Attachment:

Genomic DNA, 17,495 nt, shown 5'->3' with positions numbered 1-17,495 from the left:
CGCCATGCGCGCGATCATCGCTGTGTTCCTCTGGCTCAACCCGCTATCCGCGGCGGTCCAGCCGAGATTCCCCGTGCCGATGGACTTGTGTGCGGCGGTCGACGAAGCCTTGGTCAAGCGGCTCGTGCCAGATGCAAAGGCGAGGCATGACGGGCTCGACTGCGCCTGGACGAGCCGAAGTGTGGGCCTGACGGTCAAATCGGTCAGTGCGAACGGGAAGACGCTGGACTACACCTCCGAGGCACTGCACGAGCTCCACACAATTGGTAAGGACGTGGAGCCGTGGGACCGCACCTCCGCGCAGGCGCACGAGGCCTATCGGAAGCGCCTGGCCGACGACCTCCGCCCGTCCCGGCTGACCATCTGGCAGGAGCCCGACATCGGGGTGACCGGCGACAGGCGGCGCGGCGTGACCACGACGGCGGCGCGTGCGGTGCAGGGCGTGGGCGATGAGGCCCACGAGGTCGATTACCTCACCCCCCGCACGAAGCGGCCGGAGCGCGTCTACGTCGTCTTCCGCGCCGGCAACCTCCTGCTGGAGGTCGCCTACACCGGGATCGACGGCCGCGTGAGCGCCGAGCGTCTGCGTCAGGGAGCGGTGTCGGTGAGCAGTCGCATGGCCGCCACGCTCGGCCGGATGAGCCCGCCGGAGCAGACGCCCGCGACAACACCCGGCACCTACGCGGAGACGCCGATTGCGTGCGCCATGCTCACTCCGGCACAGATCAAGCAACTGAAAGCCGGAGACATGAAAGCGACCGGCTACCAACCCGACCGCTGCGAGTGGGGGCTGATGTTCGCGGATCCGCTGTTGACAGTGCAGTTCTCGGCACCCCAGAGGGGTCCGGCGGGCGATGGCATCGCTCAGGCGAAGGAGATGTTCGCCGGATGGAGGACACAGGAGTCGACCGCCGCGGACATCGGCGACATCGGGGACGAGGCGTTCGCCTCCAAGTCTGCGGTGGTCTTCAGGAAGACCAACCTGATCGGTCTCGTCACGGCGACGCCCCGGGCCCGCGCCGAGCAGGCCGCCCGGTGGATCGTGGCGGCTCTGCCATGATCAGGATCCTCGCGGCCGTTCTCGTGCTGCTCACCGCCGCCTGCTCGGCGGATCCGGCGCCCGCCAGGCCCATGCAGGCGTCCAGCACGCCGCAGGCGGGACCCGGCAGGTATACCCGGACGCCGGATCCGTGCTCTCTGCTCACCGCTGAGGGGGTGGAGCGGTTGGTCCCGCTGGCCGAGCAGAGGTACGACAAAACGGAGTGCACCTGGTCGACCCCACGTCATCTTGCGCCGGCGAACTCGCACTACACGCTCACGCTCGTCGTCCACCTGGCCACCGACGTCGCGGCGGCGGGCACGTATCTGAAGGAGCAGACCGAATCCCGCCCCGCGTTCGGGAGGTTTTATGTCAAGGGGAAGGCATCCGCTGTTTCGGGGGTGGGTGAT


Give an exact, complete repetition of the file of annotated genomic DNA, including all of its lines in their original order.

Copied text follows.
Genomic DNA, 17,495 nt, shown 5'->3' with positions numbered 1-17,495 from the left:
CGCCATGCGCGCGATCATCGCTGTGTTCCTCTGGCTCAACCCGCTATCCGCGGCGGTCCAGCCGAGATTCCCCGTGCCGATGGACTTGTGTGCGGCGGTCGACGAAGCCTTGGTCAAGCGGCTCGTGCCAGATGCAAAGGCGAGGCATGACGGGCTCGACTGCGCCTGGACGAGCCGAAGTGTGGGCCTGACGGTCAAATCGGTCAGTGCGAACGGGAAGACGCTGGACTACACCTCCGAGGCACTGCACGAGCTCCACACAATTGGTAAGGACGTGGAGCCGTGGGACCGCACCTCCGCGCAGGCGCACGAGGCCTATCGGAAGCGCCTGGCCGACGACCTCCGCCCGTCCCGGCTGACCATCTGGCAGGAGCCCGACATCGGGGTGACCGGCGACAGGCGGCGCGGCGTGACCACGACGGCGGCGCGTGCGGTGCAGGGCGTGGGCGATGAGGCCCACGAGGTCGATTACCTCACCCCCCGCACGAAGCGGCCGGAGCGCGTCTACGTCGTCTTCCGCGCCGGCAACCTCCTGCTGGAGGTCGCCTACACCGGGATCGACGGCCGCGTGAGCGCCGAGCGTCTGCGTCAGGGAGCGGTGTCGGTGAGCAGTCGCATGGCCGCCACGCTCGGCCGGATGAGCCCGCCGGAGCAGACGCCCGCGACAACACCCGGCACCTACGCGGAGACGCCGATTGCGTGCGCCATGCTCACTCCGGCACAGATCAAGCAACTGAAAGCCGGAGACATGAAAGCGACCGGCTACCAACCCGACCGCTGCGAGTGGGGGCTGATGTTCGCGGATCCGCTGTTGACAGTGCAGTTCTCGGCACCCCAGAGGGGTCCGGCGGGCGATGGCATCGCTCAGGCGAAGGAGATGTTCGCCGGATGGAGGACACAGGAGTCGACCGCCGCGGACATCGGCGACATCGGGGACGAGGCGTTCGCCTCCAAGTCTGCGGTGGTCTTCAGGAAGACCAACCTGATCGGTCTCGTCACGGCGACGCCCCGGGCCCGCGCCGAGCAGGCCGCCCGGTGGATCGTGGCGGCTCTGCCATGATCAGGATCCTCGCGGCCGTTCTCGTGCTGCTCACCGCCGCCTGCTCGGCGGATCCGGCGCCCGCCAGGCCCATGCAGGCGTCCAGCACGCCGCAGGCGGGACCCGGCAGGTATACCCGGACGCCGGATCCGTGCTCTCTGCTCACCGCTGAGGGGGTGGAGCGGTTGGTCCCGCTGGCCGAGCAGAGGTACGACAAAACGGAGTGCACCTGGTCGACCCCACGTCATCTTGCGCCGGCGAACTCGCACTACACGCTCACGCTCGTCGTCCACCTGGCCACCGACGTCGCGGCGGCGGGCACGTATCTGAAGGAGCAGACCGAATCCCGCCCCGCGTTCGGGAGGTTTTATGTCAAGGGGAAGGCATCCGCTGTTTCGGGGGTGGGTGAT